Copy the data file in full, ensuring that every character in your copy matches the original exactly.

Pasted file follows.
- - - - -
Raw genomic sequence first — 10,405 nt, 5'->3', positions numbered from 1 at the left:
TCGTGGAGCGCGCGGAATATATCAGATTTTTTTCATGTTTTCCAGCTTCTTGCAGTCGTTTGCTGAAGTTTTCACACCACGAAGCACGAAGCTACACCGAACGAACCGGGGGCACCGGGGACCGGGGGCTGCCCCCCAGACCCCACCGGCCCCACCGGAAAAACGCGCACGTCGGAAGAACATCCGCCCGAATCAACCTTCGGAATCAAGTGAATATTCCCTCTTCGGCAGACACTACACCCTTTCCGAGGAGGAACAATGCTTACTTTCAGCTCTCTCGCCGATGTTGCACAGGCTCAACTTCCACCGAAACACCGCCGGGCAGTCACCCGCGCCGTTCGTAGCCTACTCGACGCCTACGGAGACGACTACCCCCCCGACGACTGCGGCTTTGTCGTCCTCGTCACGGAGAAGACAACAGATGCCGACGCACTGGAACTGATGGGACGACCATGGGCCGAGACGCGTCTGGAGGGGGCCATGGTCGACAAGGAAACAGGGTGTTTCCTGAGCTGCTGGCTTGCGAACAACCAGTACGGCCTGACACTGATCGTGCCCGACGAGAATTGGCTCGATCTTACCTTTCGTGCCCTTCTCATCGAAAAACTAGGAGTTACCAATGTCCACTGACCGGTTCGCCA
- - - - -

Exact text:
Raw genomic sequence first — 10,405 nt, 5'->3', positions numbered from 1 at the left:
TCGTGGAGCGCGCGGAATATATCAGATTTTTTTCATGTTTTCCAGCTTCTTGCAGTCGTTTGCTGAAGTTTTCACACCACGAAGCACGAAGCTACACCGAACGAACCGGGGGCACCGGGGACCGGGGGCTGCCCCCCAGACCCCACCGGCCCCACCGGAAAAACGCGCACGTCGGAAGAACATCCGCCCGAATCAACCTTCGGAATCAAGTGAATATTCCCTCTTCGGCAGACACTACACCCTTTCCGAGGAGGAACAATGCTTACTTTCAGCTCTCTCGCCGATGTTGCACAGGCTCAACTTCCACCGAAACACCGCCGGGCAGTCACCCGCGCCGTTCGTAGCCTACTCGACGCCTACGGAGACGACTACCCCCCCGACGACTGCGGCTTTGTCGTCCTCGTCACGGAGAAGACAACAGATGCCGACGCACTGGAACTGATGGGACGACCATGGGCCGAGACGCGTCTGGAGGGGGCCATGGTCGACAAGGAAACAGGGTGTTTCCTGAGCTGCTGGCTTGCGAACAACCAGTACGGCCTGACACTGATCGTGCCCGACGAGAATTGGCTCGATCTTACCTTTCGTGCCCTTCTCATCGAAAAACTAGGAGTTACCAATGTCCACTGACCGGTTCGCCA